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  1. #1
    CAT4 joe_5700's Avatar
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    Trek 7100 or 7200?

    I recently got back into biking. I haven't ridden since I was in my teens, and I am now 34. To make sure I didn't waste money on something I wouldn't stick to, I bought a cheapo Schwinn Ranger mountain bike at Target. After riding for a few months, I know I want a more serious bike. The Schwinn is just not a good bike. It makes me nervous at higher speeds, and the gears are terrible. I think a hybrid bike would best suit my recreational riding. I have narrowed my choices down to a Trek 7100 or 7200. Can anyone tell me if the 7200 is worth the extra money?

    thanks,

    Joe

  2. #2
    Prefers Cicero cooker's Avatar
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    What are the differences?

  3. #3
    CAT4 joe_5700's Avatar
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    Quote Originally Posted by cooker
    What are the differences?

    From a price standpoint, the 7200 is about $90 more. It looks like the 7200 has 3 more gears and upgraded rims and tires. The differences in equipment are:

    7100:
    Shifters: SRAM 3.0 Comp 7 speed
    Rear Dearailleur: SRAM ESP 3.0
    Crank: SR NEX-208
    Cassette: Sunrace 13-34 7 speed
    Wheels: Matrix 550 alloy rims
    Tires: Bontrager invert 700x35

    7200:
    Shifters: SRAM 3.0 Comp 8 speed
    Rear Dearailleur: Shimano Alivio
    Crank: Shimano TX71
    Cassette: SRAM PG830 8 speed
    Wheels: Matrix 750
    Tires: Bontrager invert puncture resistant 700x35

  4. #4
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    Hi Joe. Though I don't know anything about the technical differences between the 2, I can tell you that I am happy with my 7200. I bought it last year as an out-of-shape-not-been-on-a-bike-in-forever 44 year old woman and have never had any problem. OK,so I'm only about 45 miles a week on a paved trail, and not a speed demon, but it has made me feel safe and sturdy, very easy to get used to and I've never had gear-changing problems even though I'm always messing around with them. I switched my seat out once but just put the Bontrager back on, and the only thing I added was mini toy clips.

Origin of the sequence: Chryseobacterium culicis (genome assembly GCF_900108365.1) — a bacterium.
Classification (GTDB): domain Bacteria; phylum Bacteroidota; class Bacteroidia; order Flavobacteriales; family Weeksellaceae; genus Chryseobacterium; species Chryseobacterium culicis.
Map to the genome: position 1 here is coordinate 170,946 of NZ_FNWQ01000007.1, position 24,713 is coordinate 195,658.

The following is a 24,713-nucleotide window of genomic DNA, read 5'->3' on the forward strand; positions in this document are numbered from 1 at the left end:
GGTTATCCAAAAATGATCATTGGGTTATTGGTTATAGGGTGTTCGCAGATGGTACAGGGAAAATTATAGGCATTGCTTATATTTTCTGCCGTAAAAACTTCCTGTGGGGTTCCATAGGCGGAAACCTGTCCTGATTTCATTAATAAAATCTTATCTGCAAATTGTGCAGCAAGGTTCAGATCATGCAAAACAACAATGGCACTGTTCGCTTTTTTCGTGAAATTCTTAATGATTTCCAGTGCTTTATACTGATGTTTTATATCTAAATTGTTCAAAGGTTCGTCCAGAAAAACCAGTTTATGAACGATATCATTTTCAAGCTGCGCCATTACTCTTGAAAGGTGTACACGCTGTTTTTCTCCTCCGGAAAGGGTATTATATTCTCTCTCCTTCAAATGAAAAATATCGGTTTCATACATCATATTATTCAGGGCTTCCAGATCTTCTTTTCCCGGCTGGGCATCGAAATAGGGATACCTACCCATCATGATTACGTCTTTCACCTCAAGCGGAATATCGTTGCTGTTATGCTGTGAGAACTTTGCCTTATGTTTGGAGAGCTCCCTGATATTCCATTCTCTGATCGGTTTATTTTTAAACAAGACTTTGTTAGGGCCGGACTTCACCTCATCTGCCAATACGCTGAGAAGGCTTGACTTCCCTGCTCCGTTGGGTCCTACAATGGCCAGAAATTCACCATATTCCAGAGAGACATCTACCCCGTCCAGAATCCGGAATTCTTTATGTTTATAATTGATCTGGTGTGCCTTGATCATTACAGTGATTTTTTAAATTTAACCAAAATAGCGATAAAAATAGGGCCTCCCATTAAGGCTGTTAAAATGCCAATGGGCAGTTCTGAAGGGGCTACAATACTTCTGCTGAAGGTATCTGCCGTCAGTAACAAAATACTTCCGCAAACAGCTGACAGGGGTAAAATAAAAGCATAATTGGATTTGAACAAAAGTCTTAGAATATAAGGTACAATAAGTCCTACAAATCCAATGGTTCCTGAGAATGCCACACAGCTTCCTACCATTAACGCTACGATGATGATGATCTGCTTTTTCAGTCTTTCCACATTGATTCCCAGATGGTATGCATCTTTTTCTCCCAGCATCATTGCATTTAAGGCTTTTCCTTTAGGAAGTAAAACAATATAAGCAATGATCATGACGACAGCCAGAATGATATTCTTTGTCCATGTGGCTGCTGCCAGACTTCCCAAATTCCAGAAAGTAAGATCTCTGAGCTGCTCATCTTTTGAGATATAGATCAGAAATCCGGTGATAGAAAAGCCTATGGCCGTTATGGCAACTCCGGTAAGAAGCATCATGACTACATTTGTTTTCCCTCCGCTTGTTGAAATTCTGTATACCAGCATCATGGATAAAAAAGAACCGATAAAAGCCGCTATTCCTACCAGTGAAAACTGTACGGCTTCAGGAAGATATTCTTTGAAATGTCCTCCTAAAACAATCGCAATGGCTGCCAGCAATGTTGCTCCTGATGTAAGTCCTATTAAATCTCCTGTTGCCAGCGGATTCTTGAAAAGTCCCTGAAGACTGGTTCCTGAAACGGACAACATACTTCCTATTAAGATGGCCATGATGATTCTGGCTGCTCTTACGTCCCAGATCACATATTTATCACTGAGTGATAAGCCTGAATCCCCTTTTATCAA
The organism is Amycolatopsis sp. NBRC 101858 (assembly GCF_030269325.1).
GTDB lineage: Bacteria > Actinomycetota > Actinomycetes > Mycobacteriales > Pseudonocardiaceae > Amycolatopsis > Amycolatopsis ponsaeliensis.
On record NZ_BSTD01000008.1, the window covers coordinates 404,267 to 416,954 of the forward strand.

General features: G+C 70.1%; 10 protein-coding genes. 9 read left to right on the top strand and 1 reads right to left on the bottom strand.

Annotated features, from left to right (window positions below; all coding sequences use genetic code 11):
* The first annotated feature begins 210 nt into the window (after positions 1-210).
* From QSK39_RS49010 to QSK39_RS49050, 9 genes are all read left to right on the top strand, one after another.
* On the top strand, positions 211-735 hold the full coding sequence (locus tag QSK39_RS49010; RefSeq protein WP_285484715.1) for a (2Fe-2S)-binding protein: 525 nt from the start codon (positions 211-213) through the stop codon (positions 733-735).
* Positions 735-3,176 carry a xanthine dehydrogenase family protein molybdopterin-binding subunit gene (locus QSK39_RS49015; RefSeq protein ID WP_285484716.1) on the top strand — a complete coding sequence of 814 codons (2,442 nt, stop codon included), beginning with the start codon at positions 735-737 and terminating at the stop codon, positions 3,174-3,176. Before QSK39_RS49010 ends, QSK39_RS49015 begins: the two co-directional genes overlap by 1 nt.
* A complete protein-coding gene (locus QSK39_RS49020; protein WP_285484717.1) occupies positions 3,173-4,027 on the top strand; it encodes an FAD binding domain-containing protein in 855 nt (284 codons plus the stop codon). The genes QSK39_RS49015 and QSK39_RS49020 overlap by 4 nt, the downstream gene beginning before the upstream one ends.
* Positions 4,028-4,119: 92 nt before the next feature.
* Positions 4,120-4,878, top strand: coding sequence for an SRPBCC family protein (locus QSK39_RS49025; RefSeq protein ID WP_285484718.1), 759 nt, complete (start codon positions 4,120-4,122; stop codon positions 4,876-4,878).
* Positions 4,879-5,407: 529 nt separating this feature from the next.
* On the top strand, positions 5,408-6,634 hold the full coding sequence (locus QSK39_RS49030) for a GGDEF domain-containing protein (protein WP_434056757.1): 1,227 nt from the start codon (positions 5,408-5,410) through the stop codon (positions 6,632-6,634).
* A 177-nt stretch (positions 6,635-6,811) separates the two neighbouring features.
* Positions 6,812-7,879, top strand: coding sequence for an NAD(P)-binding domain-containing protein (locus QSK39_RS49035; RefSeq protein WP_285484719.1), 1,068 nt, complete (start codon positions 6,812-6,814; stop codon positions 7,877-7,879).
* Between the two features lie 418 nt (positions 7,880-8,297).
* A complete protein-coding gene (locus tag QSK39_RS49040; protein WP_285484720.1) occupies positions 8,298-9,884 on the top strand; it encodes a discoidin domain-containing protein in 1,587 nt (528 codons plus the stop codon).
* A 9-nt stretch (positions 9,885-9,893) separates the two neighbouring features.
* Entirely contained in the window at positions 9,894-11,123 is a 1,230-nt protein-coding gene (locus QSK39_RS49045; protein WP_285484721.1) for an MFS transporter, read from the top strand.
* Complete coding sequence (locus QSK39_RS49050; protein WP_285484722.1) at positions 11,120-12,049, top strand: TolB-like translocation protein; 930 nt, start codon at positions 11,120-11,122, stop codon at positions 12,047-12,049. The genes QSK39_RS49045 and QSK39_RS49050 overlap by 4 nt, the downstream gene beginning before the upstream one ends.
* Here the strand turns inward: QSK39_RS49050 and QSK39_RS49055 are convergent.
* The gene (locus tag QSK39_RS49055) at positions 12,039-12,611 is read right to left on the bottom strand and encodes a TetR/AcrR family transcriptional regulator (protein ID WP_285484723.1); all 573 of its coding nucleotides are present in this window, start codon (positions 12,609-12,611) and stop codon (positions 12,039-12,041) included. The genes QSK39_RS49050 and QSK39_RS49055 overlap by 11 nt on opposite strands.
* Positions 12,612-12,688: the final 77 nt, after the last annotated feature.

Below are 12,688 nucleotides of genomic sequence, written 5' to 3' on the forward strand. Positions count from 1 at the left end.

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    Before you buy, look at the 7300's too. Same frame, better stuff. bk

  6. #6
    Prefers Cicero cooker's Avatar
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    I don't know if the more expensive shifters on the 7200 are a little smoother or more reliable than on the 7100, and someone who knows shifters better than me will have to answer.

    However: the cassette on the 7200 is 11-32, and the one on 7100 it is 13-34. That means the cheaper bike is geared a bit lower (better for steep hills) and the more expensive bike has a higher top speed, but not as low a lowest gear. If you really have a struggle getting up some of the hills around you, the 7100 has a better gear range for you.

  7. #7
    Senior Member CTAC's Avatar
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    Quote Originally Posted by bkaapcke
    Before you buy, look at the 7300's too. Same frame, better stuff. bk
    Or 7.3 FX. Very nice bike.

  8. #8
    CAT4 joe_5700's Avatar
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    Thank you for your replies. The 7300 is a little more than what I want to spend. Right now I am mostly riding around my suburb neighborhood in Omaha Nebraska which has hills a-plenty. I may want the longer gears of the 7200. I know with my Schwinn on flat roads I am able to pedal as fast as I can in it's final gear (21), when a higher gear would increase my speed. When I first started riding again I found myself hunting for lower gears on hills. Now I blast into them sometimes in final gear standing on the pedals. I found out that the front suspension can work against you so I slightly sway the bike side to side to avoid this. After my rides my hands get a little sore even though I play the drums. I was considering the 7000 (solid fork) for that reason before I found the work around.